What are the main challenges of young indigenous women in Mexico and Latin America?

Not only in Mexico or Latin America, but worldwide, the main challenge of youth as well as indigenous peoples begins from being excluded. We are deemed invisible by development models locally, nationally and internationally. This exclusion and invisibility comes from public policies and government actions where our interests are not taken into account. If the government provides space for our inclusion, then we will be able to determine our own structures for development including planning, organizing, and execution. But the reality is that a western perspective of development does not include us in health, education, employment, access to land and other policies.

What does it mean to you to be a young woman indigenous rights defender of women?

Unlike my other colleagues, I think it is different being a young Indigenous woman from the city than being a young Indigenous woman from a remote municipality or areas with fewer infrastructures. In many ways, for example, being in the city, I felt more discriminated against because I am an indigenous woman despite my high level education. I think the level of discrimination that I have lived compared to the discrimination that my fellow indigenous men have faced is greater. In that sense, I think I have been discriminated against by people of the city as I look like a young indigenous woman.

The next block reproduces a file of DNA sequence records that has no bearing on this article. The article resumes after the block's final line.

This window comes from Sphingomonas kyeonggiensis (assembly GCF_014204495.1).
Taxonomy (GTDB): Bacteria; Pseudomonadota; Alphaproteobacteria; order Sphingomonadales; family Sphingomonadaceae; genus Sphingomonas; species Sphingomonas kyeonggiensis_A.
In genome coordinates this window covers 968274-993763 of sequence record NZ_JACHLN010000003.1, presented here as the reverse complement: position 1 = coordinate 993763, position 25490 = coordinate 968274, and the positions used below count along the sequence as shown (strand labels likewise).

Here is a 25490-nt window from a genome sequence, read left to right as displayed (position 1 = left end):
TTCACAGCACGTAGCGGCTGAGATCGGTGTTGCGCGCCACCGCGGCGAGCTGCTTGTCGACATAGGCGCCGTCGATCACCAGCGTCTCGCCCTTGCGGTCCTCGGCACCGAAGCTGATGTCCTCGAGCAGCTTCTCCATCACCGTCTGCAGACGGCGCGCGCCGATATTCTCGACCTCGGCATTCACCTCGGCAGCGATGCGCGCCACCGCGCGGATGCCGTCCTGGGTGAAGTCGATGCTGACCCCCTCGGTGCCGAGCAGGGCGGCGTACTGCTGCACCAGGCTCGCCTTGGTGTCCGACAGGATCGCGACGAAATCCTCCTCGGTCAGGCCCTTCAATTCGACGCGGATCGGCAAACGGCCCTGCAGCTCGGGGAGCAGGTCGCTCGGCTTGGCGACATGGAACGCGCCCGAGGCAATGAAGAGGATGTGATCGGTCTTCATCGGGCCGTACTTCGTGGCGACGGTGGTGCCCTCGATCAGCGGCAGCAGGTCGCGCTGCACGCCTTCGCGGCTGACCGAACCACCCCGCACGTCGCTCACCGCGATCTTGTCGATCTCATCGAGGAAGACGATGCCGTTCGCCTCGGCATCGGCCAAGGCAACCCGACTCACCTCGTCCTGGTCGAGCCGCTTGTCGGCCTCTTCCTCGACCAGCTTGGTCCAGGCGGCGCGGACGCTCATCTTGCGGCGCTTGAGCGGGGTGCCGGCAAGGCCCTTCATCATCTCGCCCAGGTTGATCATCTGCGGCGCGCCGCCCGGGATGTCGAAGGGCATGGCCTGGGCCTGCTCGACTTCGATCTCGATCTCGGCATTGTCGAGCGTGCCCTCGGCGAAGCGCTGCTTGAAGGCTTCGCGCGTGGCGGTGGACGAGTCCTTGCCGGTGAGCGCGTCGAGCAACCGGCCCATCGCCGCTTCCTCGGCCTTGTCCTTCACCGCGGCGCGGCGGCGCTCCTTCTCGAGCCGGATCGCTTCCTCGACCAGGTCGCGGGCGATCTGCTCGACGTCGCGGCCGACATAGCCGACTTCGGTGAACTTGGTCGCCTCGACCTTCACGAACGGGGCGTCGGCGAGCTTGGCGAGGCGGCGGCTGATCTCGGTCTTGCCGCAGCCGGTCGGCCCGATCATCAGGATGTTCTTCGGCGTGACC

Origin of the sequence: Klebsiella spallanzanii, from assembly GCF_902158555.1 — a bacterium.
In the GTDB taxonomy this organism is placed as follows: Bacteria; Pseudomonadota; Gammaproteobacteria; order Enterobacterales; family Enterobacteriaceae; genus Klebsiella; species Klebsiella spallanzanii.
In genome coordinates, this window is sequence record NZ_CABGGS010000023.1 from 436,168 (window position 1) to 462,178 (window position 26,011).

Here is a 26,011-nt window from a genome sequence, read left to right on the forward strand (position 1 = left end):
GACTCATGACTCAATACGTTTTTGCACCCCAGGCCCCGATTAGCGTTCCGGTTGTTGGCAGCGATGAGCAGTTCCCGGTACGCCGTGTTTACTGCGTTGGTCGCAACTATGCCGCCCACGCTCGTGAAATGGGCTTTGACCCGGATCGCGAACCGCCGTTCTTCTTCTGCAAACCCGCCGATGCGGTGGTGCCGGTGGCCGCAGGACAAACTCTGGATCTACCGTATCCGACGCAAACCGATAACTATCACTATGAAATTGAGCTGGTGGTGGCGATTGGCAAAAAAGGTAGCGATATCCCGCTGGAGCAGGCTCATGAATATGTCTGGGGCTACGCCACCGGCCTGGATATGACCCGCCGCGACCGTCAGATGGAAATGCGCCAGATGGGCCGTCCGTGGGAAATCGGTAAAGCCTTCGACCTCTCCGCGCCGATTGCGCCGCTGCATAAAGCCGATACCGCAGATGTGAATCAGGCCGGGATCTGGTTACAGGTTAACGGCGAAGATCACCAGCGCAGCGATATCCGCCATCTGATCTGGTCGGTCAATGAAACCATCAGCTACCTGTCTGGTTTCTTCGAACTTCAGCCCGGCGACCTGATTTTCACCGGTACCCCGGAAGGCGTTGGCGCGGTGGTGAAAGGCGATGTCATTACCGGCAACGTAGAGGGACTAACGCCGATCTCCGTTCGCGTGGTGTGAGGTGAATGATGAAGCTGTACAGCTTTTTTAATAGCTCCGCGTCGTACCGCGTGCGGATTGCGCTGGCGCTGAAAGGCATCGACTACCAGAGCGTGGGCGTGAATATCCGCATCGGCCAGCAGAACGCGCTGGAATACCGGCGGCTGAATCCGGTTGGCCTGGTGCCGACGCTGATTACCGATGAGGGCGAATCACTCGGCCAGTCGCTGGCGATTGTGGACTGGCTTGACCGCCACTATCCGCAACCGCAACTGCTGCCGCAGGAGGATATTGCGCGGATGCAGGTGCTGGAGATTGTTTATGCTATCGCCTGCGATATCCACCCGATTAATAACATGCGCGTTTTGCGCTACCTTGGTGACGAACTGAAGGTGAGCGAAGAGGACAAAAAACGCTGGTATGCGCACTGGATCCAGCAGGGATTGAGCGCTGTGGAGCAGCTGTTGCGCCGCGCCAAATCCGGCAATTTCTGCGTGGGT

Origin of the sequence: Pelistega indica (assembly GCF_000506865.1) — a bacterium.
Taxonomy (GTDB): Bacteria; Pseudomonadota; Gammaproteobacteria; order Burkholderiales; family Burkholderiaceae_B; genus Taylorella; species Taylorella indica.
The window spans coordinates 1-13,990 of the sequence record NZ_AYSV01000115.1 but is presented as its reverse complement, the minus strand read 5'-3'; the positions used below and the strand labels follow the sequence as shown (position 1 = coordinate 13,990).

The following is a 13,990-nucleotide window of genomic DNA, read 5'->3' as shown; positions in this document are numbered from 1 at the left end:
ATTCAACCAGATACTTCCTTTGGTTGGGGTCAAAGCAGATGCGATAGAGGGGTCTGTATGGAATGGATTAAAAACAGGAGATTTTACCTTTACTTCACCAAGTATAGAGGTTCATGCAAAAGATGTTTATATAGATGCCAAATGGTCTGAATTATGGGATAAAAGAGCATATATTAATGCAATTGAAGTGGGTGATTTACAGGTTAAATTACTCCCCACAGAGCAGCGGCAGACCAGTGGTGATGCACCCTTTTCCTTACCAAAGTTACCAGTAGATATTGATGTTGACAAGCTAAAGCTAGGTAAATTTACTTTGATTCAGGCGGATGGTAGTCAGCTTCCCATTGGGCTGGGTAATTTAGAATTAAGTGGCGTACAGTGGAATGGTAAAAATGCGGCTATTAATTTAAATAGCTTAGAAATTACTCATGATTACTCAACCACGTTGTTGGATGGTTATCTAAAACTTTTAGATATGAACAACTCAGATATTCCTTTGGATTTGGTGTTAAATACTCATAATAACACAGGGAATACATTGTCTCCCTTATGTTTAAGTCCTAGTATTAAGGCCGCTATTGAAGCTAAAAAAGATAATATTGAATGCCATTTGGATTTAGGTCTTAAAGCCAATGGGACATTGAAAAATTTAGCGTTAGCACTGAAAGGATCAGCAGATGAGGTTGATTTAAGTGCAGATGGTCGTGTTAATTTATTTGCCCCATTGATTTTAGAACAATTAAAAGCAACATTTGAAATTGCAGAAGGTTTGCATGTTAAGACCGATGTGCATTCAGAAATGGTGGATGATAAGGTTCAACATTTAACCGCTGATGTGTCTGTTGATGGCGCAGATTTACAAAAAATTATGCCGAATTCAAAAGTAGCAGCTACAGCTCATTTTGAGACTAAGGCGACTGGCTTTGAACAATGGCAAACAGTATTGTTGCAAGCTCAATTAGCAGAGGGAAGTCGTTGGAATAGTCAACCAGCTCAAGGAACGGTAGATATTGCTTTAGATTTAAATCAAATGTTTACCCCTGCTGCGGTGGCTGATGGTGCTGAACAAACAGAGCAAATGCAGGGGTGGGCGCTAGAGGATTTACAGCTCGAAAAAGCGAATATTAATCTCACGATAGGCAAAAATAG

And as an advocate, defending the rights of indigenous women has been frustrating. The focus on violence against indigenous women is frustrating because when you go to government institutions and request that women be served because their rights have been violated, they negate their responsibility in responding and allocate it to indigenous community authorities saying “you are Indigenous has its own forms and the state system not concerned”. The issue is delegated to Judge of Peace or the Communitarian Commissioner even in cases of rape.

That gives me a lot of frustration and is what has made me to look further in my knowledge, studies, and work to find out how to change this reality which I do not agree with.

Finally, if you had one wish, what would you change?

If I could have one wish, I would ask to end discrimination. Because, I think from discrimination arises problems of humanity, within the problems of humanity is discrimination against women to indigenous people, violence against women. If I could have one wish I would ask for it to end discrimination so that we lived in a world where people are that … people. To access basic tangible and intangible assets and to achieve and agree that all people have a comfortable life.

Many Thanks Fatima from Merida (Yucatan- Mexico). For these words can inspire other young indigenous women.